Captains Louis and Philomène Daniels House

“The Capts. Louis and Philomene Daniels House is a historic house at 50 Macdonough Drive in Vergennes, Vermont. Built in 1868, this vernacular waterfront house was home to Philomene Daniels, believed to be the first woman to be given a steamship captain’s license. She, her husband Louis, and their two sons operated the Daniels Boat Line, providing freight and passenger service between Vergennes and Westport, New York. Their house was listed on the National Register of Historic Places in 2001.[1]

The Daniels House stands northwest of downtown Vergennes, on the north side of Macdonough Drive opposite Macdonough Park and the Vergennes city dock. The house is a modest vernacular 1+1⁄2-story wood-frame structure. It is L-shaped, with a front-facing gabled main block, an ell extending to the west, and a shed-roof section extending across the rear. A shed-roof porch extends across the front, and there are entrances in both the front of the ell and the side of the main block. The interior retains original flooring and trim elements.[2]

Philomene Daniels was a native of Quebec whose family moved to Vergennes in the 1850s. In 1862 she married Louis Daniels, a native of Panton who was also of French-Canadian extraction. In 1869 he began working aboard the Water Lily, a small steamboat which he purchased in 1880. By 1877 he had acquired both pilot and engineering licenses for operating the ship, which carried freight and passengers down Otter Creek to Lake Champlain and across to Westport, New York. The couple’s two sons began assisting their father in the operation of the service, and Philomene also joined the family business. Seeking to become “as good a pilot as any man”, she secured a pilot’s license in 1887, a feat which garnered international headlines. The family eventually acquired or built three more steamships, which plied the lake until 1916, when other forms of transport rendered it unprofitable.[2]”-

More about Philomène Daniels:

“Philomène Austin “Captain Phil” Daniels (September 14, 1843 – October 29, 1929) was a Canadian-born steamboat captain in Vermont. She was the first American woman to be licensed as a pilot and master for steamboat navigation.[1]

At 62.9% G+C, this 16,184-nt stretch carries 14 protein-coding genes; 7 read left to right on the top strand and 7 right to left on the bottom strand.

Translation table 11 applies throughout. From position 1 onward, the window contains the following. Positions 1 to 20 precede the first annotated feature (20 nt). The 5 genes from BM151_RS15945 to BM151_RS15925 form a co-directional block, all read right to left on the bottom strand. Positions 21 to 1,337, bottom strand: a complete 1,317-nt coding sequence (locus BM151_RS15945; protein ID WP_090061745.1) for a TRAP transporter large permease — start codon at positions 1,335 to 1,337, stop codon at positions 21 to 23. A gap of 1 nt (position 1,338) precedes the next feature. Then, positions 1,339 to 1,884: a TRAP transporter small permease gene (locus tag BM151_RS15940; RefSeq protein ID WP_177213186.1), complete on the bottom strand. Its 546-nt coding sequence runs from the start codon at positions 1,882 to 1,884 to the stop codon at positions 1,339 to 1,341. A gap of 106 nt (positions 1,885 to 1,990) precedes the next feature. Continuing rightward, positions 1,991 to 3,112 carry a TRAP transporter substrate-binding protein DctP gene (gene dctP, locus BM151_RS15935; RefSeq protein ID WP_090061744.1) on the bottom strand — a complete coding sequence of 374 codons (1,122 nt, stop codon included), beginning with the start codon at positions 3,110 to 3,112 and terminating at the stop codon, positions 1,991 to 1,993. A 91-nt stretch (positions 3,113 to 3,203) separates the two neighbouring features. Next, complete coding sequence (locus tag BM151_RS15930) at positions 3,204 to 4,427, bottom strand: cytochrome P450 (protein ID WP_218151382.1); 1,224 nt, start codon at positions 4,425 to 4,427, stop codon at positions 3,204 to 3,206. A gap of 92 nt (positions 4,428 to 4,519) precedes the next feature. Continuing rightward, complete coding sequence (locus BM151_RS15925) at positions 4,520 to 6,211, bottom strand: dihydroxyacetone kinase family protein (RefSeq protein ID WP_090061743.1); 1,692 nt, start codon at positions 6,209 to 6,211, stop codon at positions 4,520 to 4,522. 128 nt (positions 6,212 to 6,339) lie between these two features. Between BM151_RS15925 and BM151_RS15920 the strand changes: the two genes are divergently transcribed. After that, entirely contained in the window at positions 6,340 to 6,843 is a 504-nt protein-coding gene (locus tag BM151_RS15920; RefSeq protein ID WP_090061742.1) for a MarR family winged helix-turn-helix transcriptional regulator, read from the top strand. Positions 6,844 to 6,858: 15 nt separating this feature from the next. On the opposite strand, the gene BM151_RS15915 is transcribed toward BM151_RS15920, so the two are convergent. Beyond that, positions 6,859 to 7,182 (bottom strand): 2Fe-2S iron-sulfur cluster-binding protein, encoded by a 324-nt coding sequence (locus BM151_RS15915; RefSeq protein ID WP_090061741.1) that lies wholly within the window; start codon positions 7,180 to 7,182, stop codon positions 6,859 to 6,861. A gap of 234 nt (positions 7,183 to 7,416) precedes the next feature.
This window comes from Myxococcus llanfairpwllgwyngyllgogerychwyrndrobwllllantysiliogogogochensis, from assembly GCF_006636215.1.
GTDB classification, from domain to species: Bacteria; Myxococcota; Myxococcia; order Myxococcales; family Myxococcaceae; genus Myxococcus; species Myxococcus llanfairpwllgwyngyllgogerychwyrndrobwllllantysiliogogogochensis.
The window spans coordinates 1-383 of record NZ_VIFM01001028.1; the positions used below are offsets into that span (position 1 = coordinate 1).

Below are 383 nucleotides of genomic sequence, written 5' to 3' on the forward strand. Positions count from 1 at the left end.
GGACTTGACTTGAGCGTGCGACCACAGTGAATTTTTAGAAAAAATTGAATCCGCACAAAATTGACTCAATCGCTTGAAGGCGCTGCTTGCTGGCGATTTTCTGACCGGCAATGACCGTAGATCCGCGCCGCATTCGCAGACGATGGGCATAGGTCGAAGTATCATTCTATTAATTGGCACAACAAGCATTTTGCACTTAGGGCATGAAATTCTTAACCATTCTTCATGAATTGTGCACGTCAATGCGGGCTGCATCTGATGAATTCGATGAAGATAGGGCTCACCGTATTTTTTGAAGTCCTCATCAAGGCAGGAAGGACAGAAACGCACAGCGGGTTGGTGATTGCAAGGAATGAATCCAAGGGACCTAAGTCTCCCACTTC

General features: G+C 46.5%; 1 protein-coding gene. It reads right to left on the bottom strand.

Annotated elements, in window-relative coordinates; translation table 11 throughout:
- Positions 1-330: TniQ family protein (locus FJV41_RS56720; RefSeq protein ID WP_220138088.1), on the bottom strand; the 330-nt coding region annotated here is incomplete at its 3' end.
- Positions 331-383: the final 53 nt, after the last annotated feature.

Of Basque descent, she was born Philomène Ostiguy dit Domingue in Saint-Mathias, Quebec. She moved to Vergennes with her family during the 1850s. In 1862, she married Louis Daniels, Jr., who was also of French-Canadian descent. Daniels and her husband owned and operated the Daniels Boat Line on Lake Champlain and Otter Creek. They began operating with one vessel, the Water Lily, and eventually expanded their operation to four vessels. Daniels was licensed in April 1877 and began working as a steamboat pilot. After her husband died in 1903, she continued to operate the business until she married Charles E. M. Caisse, a Canadian-born Vermont blacksmith. Around that time, she turned the boat line, which continued to operate until 1916, over to her son Fred and daughter-in-law Helen Lavigne.[1][2][3]

In 1883, Daniels reported a sighting of a floating object thought to be Champ, a lake monster supposedly resident in Lake Champlain. According to Daniels, the object passed underneath the boat, resurfaced and subsequently disappeared.[4]

Her second husband died in 1916. She continued to live in Vergennes with her son Fred until her death from bronchial pneumonia at the age of 96.[1]

Her former home, known as the Capts. Louis and Philomene Daniels House, has been listed on the National Register of Historic Places.[1]”-

The Captains Louis & Philomène Daniels House in Vergennes, Vermont.

Leave a Reply

%d bloggers like this: